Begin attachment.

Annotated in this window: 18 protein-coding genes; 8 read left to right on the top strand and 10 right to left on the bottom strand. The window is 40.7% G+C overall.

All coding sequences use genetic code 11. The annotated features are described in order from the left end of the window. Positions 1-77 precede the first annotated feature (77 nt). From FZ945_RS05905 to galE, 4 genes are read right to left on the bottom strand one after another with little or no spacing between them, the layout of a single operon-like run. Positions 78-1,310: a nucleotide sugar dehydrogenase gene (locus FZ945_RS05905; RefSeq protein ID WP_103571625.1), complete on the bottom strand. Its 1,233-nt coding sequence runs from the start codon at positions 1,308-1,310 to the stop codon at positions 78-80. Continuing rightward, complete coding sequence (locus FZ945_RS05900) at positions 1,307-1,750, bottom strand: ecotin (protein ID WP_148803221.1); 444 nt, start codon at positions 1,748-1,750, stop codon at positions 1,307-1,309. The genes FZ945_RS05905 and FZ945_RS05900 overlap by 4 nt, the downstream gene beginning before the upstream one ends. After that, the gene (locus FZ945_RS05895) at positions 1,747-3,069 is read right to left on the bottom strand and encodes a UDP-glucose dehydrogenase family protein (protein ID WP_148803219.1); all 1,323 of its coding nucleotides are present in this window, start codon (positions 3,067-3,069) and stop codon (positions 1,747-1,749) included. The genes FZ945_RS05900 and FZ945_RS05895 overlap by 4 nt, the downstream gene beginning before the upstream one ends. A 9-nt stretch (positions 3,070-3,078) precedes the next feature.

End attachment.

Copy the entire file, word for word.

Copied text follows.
Annotated in this window: 18 protein-coding genes; 8 read left to right on the top strand and 10 right to left on the bottom strand. The window is 40.7% G+C overall.

All coding sequences use genetic code 11. The annotated features are described in order from the left end of the window. Positions 1-77 precede the first annotated feature (77 nt). From FZ945_RS05905 to galE, 4 genes are read right to left on the bottom strand one after another with little or no spacing between them, the layout of a single operon-like run. Positions 78-1,310: a nucleotide sugar dehydrogenase gene (locus FZ945_RS05905; RefSeq protein ID WP_103571625.1), complete on the bottom strand. Its 1,233-nt coding sequence runs from the start codon at positions 1,308-1,310 to the stop codon at positions 78-80. Continuing rightward, complete coding sequence (locus FZ945_RS05900) at positions 1,307-1,750, bottom strand: ecotin (protein ID WP_148803221.1); 444 nt, start codon at positions 1,748-1,750, stop codon at positions 1,307-1,309. The genes FZ945_RS05905 and FZ945_RS05900 overlap by 4 nt, the downstream gene beginning before the upstream one ends. After that, the gene (locus FZ945_RS05895) at positions 1,747-3,069 is read right to left on the bottom strand and encodes a UDP-glucose dehydrogenase family protein (protein ID WP_148803219.1); all 1,323 of its coding nucleotides are present in this window, start codon (positions 3,067-3,069) and stop codon (positions 1,747-1,749) included. The genes FZ945_RS05900 and FZ945_RS05895 overlap by 4 nt, the downstream gene beginning before the upstream one ends. A 9-nt stretch (positions 3,070-3,078) precedes the next feature.